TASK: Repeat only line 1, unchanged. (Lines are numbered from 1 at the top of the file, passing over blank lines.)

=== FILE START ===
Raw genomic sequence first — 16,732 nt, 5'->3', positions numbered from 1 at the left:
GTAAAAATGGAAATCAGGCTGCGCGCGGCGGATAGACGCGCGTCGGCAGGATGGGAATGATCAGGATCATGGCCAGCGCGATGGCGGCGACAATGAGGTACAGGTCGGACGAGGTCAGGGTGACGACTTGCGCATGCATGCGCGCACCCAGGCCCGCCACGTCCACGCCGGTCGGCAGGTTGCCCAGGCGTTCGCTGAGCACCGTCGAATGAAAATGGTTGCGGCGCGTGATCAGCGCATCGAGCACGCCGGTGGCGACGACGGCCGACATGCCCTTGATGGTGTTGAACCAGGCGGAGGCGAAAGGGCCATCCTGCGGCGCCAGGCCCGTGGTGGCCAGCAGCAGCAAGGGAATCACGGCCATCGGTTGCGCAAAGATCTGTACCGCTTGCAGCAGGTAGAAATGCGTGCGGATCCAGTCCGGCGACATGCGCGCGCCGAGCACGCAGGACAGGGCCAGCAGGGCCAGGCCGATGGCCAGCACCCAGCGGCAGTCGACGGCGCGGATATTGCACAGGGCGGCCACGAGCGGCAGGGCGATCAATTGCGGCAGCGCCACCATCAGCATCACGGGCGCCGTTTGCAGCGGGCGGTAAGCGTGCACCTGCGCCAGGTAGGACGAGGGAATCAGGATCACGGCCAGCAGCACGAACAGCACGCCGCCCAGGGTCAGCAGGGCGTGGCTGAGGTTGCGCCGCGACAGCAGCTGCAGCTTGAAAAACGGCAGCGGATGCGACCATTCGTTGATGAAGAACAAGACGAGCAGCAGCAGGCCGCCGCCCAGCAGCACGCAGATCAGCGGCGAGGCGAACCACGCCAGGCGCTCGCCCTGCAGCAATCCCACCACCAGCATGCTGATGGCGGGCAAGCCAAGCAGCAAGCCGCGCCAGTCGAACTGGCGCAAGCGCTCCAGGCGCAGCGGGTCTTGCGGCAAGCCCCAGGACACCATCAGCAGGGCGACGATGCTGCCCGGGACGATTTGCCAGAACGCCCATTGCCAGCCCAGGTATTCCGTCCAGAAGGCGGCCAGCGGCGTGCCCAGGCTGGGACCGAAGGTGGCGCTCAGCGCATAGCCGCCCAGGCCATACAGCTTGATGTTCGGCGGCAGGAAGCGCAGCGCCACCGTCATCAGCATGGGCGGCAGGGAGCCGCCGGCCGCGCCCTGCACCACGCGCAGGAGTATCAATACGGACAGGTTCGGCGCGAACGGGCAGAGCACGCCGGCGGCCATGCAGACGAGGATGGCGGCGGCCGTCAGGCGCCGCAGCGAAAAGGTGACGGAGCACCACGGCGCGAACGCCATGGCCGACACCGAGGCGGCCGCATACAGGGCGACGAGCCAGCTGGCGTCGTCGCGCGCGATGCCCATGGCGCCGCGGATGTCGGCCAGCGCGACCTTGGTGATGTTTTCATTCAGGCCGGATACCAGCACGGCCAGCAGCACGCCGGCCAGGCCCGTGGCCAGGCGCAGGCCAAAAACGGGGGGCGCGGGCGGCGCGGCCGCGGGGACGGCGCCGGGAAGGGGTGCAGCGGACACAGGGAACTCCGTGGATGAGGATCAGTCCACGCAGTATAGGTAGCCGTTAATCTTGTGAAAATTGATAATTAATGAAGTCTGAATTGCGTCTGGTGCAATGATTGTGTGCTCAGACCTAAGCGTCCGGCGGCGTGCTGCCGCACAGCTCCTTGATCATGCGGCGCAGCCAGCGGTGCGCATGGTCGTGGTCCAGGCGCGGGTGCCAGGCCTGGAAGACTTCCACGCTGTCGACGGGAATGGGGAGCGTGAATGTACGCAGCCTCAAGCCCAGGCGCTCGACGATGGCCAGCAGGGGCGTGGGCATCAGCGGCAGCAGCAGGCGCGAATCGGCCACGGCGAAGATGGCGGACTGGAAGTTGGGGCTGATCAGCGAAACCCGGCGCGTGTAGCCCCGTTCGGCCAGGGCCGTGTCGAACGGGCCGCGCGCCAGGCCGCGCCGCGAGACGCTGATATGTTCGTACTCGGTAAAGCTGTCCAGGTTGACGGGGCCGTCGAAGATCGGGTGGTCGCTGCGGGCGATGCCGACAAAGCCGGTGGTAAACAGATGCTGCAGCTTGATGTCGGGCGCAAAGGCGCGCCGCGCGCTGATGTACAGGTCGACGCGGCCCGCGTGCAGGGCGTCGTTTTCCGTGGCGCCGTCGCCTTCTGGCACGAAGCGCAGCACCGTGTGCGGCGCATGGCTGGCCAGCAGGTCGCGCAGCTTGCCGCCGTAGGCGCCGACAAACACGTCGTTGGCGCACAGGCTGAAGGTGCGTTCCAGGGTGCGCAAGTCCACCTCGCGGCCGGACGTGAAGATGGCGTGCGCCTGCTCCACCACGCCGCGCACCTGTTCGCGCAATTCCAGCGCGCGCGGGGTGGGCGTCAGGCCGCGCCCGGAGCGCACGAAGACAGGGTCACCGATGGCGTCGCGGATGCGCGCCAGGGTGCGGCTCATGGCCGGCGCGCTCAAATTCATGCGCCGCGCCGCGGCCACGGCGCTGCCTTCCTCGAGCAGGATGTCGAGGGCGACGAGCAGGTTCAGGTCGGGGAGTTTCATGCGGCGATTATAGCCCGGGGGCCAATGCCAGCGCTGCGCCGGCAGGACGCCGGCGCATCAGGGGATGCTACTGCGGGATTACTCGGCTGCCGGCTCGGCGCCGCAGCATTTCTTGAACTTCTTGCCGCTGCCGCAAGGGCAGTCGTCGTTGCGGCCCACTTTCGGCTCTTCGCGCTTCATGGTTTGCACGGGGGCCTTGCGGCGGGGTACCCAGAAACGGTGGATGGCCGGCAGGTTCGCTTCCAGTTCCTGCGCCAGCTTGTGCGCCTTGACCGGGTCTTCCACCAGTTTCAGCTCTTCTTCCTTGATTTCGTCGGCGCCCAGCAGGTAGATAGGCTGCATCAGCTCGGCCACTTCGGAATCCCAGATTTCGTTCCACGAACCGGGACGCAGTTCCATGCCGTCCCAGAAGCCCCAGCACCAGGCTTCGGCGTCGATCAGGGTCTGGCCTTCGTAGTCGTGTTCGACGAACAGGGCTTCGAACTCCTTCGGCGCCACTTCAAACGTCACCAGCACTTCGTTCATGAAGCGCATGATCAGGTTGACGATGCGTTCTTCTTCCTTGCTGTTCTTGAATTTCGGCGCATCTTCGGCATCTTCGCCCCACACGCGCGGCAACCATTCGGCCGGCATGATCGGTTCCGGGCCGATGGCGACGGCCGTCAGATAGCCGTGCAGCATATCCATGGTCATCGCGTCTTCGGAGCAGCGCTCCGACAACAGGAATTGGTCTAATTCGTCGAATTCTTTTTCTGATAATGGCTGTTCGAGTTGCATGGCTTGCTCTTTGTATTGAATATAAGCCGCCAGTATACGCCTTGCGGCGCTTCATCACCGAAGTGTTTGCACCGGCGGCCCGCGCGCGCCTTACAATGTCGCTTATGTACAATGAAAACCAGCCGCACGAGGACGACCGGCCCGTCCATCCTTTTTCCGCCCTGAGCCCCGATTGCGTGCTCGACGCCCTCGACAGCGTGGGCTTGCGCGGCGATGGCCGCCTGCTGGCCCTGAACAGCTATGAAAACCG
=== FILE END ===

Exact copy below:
Raw genomic sequence first — 16,732 nt, 5'->3', positions numbered from 1 at the left: